Language Selection

English French German Italian Portuguese Spanish

Plugging the mainframe brain drain

Filed under
Hardware

In one important respect, the mainframe business is showing its age, as the people who know how to maintain these machines steadily join the ranks of the retired.

This marks a generational passing of the torch. In 1964, the popularity of the mainframe brought about a movement to train and educate engineers to become mainframe specialists. These engineers helped shape the next 20 years of IT innovation in corporations, as the mainframe became the IT environment for data and applications.

By the late 1980s, however, distributed systems began to push the mainframe into the background. Many mainframe specialists shifted into different--some might say sexier--jobs, while others simply retired.

These days, most computer science programs no longer offer comprehensive mainframe instruction. The absence of new blood comes as nearly 80 percent of the people who work in mainframe support are 50 years of age or older. With more than 70 percent of the world's digital information residing on the mainframe, companies are now hard-pressed to find skilled staff to support these critical systems.

In fact, more and more mainframe engineers are being called back into duty well past retirement age because of the knowledge they possess.

The bottom line: Without drastic measures, the mainframe and all the business-critical data it houses could someday become all but inaccessible. Here's what needs to happen to prevent that scenario from ever becoming real.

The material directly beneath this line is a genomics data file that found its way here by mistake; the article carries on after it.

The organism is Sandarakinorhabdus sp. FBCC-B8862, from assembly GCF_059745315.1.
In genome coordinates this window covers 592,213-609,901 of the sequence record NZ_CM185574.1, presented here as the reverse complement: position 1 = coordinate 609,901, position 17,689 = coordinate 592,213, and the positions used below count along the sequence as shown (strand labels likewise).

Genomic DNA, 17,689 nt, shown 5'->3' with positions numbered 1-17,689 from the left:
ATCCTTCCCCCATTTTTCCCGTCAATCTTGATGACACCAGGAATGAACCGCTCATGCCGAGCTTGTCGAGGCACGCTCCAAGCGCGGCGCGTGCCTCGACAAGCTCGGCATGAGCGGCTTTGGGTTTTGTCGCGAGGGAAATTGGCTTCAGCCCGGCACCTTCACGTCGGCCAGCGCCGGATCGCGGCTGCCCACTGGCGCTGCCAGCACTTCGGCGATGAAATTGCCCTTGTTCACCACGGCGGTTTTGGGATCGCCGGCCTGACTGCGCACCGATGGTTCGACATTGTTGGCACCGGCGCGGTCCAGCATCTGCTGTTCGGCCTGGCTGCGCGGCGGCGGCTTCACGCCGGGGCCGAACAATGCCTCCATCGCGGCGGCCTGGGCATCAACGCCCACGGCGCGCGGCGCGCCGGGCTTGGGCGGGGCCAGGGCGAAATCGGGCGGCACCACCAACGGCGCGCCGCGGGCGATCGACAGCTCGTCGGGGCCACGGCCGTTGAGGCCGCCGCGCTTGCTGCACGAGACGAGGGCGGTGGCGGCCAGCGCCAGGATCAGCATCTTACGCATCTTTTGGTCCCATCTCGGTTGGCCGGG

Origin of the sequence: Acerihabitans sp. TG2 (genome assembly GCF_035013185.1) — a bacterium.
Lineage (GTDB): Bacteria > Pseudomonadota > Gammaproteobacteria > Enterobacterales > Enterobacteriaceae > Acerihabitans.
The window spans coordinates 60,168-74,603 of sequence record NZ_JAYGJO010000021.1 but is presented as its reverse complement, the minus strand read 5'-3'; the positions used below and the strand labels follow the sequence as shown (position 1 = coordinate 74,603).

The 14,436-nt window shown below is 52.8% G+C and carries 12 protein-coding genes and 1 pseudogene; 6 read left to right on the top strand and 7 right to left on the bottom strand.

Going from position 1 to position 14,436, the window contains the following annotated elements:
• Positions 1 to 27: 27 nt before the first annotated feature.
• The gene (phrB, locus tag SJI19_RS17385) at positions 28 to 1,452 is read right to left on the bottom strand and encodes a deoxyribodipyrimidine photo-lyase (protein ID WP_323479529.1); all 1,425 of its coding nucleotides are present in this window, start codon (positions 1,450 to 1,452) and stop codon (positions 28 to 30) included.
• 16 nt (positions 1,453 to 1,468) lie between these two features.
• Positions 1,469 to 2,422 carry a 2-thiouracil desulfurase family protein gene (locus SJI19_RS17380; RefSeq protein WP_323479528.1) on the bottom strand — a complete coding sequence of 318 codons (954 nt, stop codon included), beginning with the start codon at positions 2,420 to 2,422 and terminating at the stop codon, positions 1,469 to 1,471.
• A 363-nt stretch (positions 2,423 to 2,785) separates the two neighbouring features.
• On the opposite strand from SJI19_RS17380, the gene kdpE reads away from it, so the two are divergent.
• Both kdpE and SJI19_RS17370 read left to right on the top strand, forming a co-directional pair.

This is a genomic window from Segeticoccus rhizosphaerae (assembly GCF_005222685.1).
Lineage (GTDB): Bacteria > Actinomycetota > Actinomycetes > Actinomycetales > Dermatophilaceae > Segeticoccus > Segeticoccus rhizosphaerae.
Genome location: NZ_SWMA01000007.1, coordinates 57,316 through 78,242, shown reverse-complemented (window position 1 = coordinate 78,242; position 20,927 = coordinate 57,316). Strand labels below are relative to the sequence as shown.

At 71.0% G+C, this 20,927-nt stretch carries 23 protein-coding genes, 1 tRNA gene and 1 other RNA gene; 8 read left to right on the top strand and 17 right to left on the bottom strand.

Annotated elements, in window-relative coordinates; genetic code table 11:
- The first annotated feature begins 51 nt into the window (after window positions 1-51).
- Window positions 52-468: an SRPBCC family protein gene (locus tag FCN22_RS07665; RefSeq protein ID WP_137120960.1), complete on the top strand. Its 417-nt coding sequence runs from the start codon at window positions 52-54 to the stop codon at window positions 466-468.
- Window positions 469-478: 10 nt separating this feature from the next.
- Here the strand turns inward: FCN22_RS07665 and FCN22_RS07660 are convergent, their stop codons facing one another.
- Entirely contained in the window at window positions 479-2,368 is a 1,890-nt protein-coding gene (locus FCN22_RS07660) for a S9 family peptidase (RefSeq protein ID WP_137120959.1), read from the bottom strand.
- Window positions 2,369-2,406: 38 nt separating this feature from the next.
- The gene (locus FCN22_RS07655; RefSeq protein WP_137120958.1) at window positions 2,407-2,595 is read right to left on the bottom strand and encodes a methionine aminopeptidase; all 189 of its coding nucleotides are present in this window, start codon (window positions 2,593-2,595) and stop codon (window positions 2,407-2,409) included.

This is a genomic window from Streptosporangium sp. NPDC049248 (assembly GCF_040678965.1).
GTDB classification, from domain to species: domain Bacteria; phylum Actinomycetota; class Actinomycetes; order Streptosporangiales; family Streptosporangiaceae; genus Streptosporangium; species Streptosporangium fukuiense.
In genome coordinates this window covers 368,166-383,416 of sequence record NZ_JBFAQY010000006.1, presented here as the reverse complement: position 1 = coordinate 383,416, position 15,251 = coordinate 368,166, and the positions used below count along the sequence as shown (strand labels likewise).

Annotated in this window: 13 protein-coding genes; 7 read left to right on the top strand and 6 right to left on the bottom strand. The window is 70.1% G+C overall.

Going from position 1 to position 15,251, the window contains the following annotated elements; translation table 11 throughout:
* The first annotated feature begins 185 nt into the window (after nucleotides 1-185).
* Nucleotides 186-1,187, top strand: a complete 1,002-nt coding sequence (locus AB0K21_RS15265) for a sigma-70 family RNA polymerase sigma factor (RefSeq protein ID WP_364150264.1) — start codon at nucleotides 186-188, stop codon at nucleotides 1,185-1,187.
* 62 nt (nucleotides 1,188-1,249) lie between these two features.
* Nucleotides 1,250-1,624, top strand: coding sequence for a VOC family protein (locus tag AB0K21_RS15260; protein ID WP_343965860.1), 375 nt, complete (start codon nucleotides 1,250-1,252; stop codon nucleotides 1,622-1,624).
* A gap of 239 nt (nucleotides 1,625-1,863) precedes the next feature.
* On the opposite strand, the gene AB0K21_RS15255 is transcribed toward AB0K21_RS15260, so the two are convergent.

Full Story.

More in Tux Machines

Scribbleton Has a Ton of Potential

Scribbleton is a very infant -- as in alpha -- release of an innovative note-taking app for Linux that provides cross-platform access with Windows and Apple computers. It creates a personal wiki for storing everything from quick notes to detailed checklists to outlines. It creates links between pages in Scribbleton. Think of this as an easy-to-use database to create links between words, phrases and pages. You can just as easily use Scribbleton to store snippets or volumes of text and quickly locate cross-referenced information. Read more

Apache Storm is ready for prime time

What do you do when you have terabytes and more of data and you want to work it with in real time? Well, one solution is to turn to Apache Storm. Read more

Linux Foundation Announces Major Network Functions Virtualization Project

The project is launching with thirty-eight founding companies, including many of the largest IT companies in the world. Importantly, they include not only cloud and service infrastructure vendors, but telecom service providers, developers and end users as well. (Disclosure: my firm and I represent the Linux Foundation and OPNFV). Read more

AMD Catalyst 14.9 Linux Driver Is Out, Release Disappoints, as Usual

The AMD developers have announced that a new Catalyst 14.9 Linux driver is now out and that it brings support for a couple of new operating systems and a few bug fixes. New AMD Linux drivers don't arrive as often as the community wants or needs them and the company doesn't have the best track record in the open source world. As it stands right now, there are two kinds of drivers available to Linux users, one that's open source and another one that's proprietary. Catalyst 14.9 is made by AMD and provides better functionality than the open source one, but it doesn't get updated too often. Read more